‘I was raped by police officer’ – Victim recounts family offered GH¢800 compensation
Hannah Mawusi Fiamevor was 16-years-old when a police officer raped her.
Now 25-years-old, Mawusi has decided to educate young girls by telling her story.
The fashion designer narrating her story on TV3 monitored by theghanareport.com, said “I was a virgin”
Mawusi had taken up petty trading to support her family while a first-year Senior High School student.
“I had to support the family because things were difficult at home, so one day I was sacked for school fees but my mother asked me to stay home until the money is raised, so I decided to take up laundry business after a mechanic in our area introduced me to his police officer friend”
“One day the police officer invited me to come and wash his things, but when I got there, I realized the clothes had already been washed. So, I decided to leave and immediately he locked up the door”
“This happened at a police barracks in Tema Community 2…I was stuck in the room with the policeman. He physically assaulted me, and threatened to kill me if I don’t succumb to his demand, though I was petite I fought back,” she said.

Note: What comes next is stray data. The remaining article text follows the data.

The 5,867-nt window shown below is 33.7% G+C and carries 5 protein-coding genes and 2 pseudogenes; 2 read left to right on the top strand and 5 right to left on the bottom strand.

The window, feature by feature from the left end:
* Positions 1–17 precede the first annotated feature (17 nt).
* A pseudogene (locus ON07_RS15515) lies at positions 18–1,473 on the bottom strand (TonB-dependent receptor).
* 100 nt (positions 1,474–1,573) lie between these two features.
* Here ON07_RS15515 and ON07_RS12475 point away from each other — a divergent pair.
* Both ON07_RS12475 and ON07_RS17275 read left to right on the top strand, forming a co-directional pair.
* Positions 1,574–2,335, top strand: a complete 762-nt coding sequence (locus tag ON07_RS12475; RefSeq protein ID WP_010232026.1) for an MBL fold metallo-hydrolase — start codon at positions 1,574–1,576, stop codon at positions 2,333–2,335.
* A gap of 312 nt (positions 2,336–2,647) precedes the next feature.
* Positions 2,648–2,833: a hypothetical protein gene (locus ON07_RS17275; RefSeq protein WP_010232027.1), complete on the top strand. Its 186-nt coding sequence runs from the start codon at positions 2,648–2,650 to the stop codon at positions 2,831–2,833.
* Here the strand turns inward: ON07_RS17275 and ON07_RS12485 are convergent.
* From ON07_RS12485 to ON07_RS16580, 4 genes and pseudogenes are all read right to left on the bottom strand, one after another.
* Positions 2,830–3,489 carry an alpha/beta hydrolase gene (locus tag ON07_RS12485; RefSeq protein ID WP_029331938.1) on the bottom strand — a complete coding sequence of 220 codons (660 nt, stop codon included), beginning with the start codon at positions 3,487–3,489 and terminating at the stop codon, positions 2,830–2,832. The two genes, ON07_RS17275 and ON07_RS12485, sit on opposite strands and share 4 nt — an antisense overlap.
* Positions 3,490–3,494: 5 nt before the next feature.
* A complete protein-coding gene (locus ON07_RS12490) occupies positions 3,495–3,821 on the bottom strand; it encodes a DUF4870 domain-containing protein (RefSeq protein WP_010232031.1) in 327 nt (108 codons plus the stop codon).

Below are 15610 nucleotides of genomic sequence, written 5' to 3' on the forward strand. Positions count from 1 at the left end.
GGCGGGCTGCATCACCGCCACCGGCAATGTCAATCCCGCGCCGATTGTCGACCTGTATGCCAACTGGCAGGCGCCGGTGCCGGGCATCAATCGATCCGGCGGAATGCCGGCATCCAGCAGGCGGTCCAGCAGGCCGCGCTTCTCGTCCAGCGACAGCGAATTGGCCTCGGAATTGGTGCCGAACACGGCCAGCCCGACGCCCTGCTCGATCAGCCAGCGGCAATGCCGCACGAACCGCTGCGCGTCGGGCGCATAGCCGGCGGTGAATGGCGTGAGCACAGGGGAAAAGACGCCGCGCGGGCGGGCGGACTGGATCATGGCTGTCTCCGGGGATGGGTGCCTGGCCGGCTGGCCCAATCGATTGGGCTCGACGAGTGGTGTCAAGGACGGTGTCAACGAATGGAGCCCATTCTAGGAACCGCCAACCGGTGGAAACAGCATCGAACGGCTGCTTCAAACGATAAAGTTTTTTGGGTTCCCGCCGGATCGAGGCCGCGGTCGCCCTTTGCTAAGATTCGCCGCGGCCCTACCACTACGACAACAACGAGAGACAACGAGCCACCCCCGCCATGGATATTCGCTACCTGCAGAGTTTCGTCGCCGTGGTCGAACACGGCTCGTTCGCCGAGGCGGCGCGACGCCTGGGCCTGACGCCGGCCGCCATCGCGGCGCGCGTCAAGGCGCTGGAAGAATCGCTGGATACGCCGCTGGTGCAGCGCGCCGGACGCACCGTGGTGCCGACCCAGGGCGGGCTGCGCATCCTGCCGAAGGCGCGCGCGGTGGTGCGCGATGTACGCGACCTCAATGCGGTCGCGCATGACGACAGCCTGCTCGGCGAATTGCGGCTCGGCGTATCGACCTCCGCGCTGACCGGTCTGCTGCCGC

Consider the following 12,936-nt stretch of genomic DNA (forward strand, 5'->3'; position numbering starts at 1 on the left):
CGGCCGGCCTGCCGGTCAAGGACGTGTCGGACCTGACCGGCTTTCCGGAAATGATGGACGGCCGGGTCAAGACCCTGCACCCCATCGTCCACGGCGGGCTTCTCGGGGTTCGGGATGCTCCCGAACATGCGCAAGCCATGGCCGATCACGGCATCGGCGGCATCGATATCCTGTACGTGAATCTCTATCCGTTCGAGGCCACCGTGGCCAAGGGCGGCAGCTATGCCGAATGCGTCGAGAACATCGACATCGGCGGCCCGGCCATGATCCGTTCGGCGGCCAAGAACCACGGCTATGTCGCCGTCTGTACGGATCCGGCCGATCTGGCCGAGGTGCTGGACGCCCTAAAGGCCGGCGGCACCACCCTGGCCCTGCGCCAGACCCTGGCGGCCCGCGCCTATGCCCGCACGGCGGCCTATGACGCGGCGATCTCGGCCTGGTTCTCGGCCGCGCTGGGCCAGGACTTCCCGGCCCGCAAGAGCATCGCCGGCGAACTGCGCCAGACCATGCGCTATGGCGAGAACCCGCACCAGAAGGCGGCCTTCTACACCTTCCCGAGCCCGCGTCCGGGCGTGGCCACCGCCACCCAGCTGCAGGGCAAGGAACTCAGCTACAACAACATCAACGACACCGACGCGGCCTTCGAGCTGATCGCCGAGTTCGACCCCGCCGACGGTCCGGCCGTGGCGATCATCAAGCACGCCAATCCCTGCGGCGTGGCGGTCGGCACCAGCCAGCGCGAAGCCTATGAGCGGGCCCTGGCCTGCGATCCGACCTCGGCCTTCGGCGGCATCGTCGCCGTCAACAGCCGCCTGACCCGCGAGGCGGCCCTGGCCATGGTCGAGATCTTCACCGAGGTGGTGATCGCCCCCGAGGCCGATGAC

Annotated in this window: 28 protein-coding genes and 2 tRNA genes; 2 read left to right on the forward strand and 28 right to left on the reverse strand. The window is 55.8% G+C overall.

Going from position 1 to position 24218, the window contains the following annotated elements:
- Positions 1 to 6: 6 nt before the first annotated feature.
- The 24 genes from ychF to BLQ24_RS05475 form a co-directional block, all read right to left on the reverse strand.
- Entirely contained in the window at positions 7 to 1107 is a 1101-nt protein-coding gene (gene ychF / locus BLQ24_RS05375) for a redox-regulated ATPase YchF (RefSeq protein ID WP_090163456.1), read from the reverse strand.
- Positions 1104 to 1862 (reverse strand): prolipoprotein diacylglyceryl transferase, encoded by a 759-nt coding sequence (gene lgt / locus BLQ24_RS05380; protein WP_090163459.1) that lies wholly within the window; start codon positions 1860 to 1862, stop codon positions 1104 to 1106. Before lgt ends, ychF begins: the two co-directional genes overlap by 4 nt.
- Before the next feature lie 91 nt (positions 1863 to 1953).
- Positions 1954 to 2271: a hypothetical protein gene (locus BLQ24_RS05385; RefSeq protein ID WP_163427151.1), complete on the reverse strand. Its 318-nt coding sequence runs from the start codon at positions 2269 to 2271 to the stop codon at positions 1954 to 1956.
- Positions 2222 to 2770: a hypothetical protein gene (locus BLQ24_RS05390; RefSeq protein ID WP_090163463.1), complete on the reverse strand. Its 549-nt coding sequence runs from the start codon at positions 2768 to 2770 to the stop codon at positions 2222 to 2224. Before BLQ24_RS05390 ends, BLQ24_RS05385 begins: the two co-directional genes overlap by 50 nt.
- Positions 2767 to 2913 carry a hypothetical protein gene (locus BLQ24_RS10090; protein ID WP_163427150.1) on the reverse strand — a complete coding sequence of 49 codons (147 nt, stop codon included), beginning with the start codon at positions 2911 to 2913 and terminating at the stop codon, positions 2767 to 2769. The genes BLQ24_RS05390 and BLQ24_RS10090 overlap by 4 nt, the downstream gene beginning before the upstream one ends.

After hours of struggling with the law enforcement officer, Mawusi’s strength grew weak, she gave in.
“He threw me into the sofa and hit my head against the wall and that was when I grew weak…. he was thick tall and I couldn’t wrestle him anymore”
Helpless Mawusi said she cried for help but no help came.
“I shouted for help. I cried. But nobody heard me. It seems he had studied the area very well and knew that at that time, there will be no one around…nobody heard me”
” He knelt in front of me on the sofa and shifted my pant…..he had his way with me,” the traumatized victim narrated.
The police officer after having his way with the 16-year-old offered to pay GHC800 to compensate her family.
“He took my virginity and offered my family GHC800 as compensation”
She didn’t say if her family collected the money but Mawusi never received medical attention, even though she was visibly wounded from the act.
Reception towards rape victims in Ghanaian culture has generally been that of resentment and shame.
Therefore, a lot of rape victims turn to shy away from reporting their assaulters or seek medical help.
In a research by Francis D. Boateng on ‘Victims of sexual assaults: The experiences of Ghanaian women’
The researcher concluded that ‘Police attitudes toward rape investigation in Ghana reflected the stereotypical beliefs that Ghanaians in general hold regarding rape and victims of rape”
Recently calls were made to stop counselor George Lutterodt from speaking on any radio or television show after he made demeaning comments about rape victims.
“You will not understand it until you one time have a relationship with a rapist, anybody who has been raped…when you start the sexual act, it leads the person to that molestation and they associate the gravity of what they went through…I’m saying every rape victim enjoys it,” he said on Adom TV.